*“Black, Scholes, and Merton’s model did not describe an already existing world: when first formulated, its assumptions were quite unrealistic, and empirical prices differed systematically from the model. Gradually, though, the financial markets changed in a way that fitted the model”.*

Indeed, participants in the market started making decisions assuming the market obeys the mathematical laws implied by the Black-Scholes-Merton model. As MacKenzie and Millo put it, “pricing models came to shape the very way participants thought and talked about options”.

This phenomenon — whereby models and predictions inform decision-making and thus alter the target of prediction itself — is by no means special to economic forecasts.

Predictive policing, for example, develops algorithms that use historical data to estimate the likelihood of crime at a given location. Those locations where criminal behavior is deemed likely by the system typically get more police patrols and surveillance in general. In a kind of self-fulfilling prophecy [5], these actions resulting from prediction might further increase the *perceived* crime rate at the patrolled locations, thus biasing the data used for future decisions.

A similar feedback loop arises in traffic predictions, when drivers decide which route to take based on the estimated time of arrival (ETA) calculated by a traffic prediction system. If the predictive system estimates low ETA for a given route, many drivers take the route, potentially leading to an overflow of traffic and making the ETA prediction inaccurate as a result. Contrary to the previous example, traffic predictions arguably exhibit a self-negating prophecy: low ETA might imply a longer travel time, and vice versa.

While the previous examples deal with qualitatively different feedback mechanisms, the interplay of predictions and decision-making is similar. First, one uses historical data to build a predictive model. Then, the predictions of the model feed into and inform consequential decisions. Finally, these decisions trigger changes in the environment, making future observations differ from those in the initial dataset.

We refer to prediction problems that exhibit this feedback-loop behavior as *performative prediction* problems.

In the language of machine learning, such a change in patterns would often be called *distribution shift*. Notably, however, performative distribution shift is not due to external factors independent of the model, such as, say, when traffic patterns change due to seasonal effects. Rather, the distribution shift is triggered directly by the choice of predictive model. (Of course, distribution shifts can also be caused by a combination of external factors and model choice.)

To formalize performative prediction mathematically, it is instructive to contrast performative prediction problems with supervised learning problems. In supervised learning, the decision-maker observes pairs of features and outcomes drawn from a *fixed* distribution . The key difference in performative prediction is that there is no longer an unknown static distribution generating observations; rather, data is drawn from a *model-dependent distribution* , where is a parameter vector specifying the deployed model. For example, could be the weights of a neural network, or a vector of linear regression coefficients. For a given choice of parameters , should be thought of as the distribution over features and outcomes that results from making decisions according to the model specified by . In the context of the traffic prediction example, could be a distribution over traffic conditions and travel times, given that drivers make routing decisions in response to ETA forecasts by model .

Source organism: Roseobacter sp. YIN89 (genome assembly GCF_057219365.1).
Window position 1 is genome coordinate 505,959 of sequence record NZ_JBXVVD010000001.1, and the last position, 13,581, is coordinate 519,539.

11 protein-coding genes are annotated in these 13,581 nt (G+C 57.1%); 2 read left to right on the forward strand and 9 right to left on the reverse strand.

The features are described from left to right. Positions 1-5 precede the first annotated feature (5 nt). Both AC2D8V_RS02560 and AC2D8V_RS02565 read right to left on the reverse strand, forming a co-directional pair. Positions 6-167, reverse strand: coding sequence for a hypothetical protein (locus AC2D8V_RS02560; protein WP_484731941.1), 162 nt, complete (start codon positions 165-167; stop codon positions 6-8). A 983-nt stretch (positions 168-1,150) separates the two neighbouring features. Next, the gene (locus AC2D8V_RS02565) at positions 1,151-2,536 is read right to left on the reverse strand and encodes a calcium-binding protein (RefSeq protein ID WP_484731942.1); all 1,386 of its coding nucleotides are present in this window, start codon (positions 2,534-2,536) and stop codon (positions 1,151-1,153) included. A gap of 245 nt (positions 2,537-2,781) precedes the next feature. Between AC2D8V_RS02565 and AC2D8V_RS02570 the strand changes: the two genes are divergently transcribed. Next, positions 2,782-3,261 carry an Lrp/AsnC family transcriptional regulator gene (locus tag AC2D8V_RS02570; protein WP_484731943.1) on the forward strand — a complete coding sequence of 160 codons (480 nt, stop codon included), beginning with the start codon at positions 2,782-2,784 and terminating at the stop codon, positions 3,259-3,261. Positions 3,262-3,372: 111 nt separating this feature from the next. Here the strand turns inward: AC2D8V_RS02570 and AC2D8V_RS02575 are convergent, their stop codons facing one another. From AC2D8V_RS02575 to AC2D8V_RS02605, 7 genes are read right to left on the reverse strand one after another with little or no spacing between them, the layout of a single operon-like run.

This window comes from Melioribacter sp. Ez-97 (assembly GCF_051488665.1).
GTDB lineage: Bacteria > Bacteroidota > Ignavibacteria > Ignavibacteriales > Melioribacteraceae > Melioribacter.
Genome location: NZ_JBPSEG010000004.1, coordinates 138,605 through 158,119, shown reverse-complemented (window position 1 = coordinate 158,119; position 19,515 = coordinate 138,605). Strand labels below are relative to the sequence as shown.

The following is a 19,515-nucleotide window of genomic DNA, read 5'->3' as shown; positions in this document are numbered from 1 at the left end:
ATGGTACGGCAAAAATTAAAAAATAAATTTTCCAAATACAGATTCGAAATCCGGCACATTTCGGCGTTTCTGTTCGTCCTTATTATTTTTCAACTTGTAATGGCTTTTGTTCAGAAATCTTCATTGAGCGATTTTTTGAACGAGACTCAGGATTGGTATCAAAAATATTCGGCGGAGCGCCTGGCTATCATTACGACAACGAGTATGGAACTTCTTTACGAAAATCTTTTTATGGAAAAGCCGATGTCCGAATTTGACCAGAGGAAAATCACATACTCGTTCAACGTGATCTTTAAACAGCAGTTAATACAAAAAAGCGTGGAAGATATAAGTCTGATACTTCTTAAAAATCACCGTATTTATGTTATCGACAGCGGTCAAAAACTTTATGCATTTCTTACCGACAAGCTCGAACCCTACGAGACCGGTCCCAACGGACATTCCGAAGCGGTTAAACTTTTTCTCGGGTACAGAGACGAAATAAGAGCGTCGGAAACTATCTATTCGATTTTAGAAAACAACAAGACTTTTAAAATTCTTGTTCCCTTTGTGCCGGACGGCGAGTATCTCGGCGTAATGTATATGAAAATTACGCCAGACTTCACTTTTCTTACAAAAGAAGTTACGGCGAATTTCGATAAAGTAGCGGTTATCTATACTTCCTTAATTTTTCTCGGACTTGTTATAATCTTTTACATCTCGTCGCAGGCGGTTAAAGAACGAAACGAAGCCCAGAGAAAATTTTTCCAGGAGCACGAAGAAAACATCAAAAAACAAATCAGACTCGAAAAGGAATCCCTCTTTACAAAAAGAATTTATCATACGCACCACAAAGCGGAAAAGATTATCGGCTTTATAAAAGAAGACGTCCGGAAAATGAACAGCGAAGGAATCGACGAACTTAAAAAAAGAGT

In supervised learning, the quality of a model is typically measured by its *risk*, namely, the expected loss of the model on instances from distribution as measured via a loss function :

Since performative prediction does not admit one true data-generating distribution, but rather a family of distributions , evaluating a model calls for a new risk concept. Arguably the most natural counterpart of the risk in supervised learning is the expected loss on the distribution that arises once the model is deployed and feeds into consequential decisions. This leads to the notion of *performative risk*, defined as:

Adopting the performative risk as the single overarching measure of quality, a model would be optimal if it minimizes the performative risk. While an appealing solution concept, performative optimality is difficult to achieve, seeing the double dependence of the risk function on . One of the main computational difficulties is the fact that, even if the loss is convex in , need not be convex. Prior work on strategic classification [6] implies a set sufficient conditions for to be convex in a binary classification context, and in recent work [7] we identified a complementary set of conditions when the family of distributions forms an appropriate location-scale family. That said, in many practical settings convexity might be an unrealistic and unnecessarily strong guarantee to aim for. As we know from present-day machine learning, even non-convex problems can sometimes be amenable to simple optimization algorithms. Understanding the optimization landscape of the performative risk beyond convex settings is a fruitful direction going forward.

A seemingly less ambitious target is to find a model that is *locally* optimal in some appropriate sense. For example, one could optimize for models that are optimal on the distribution that they induce: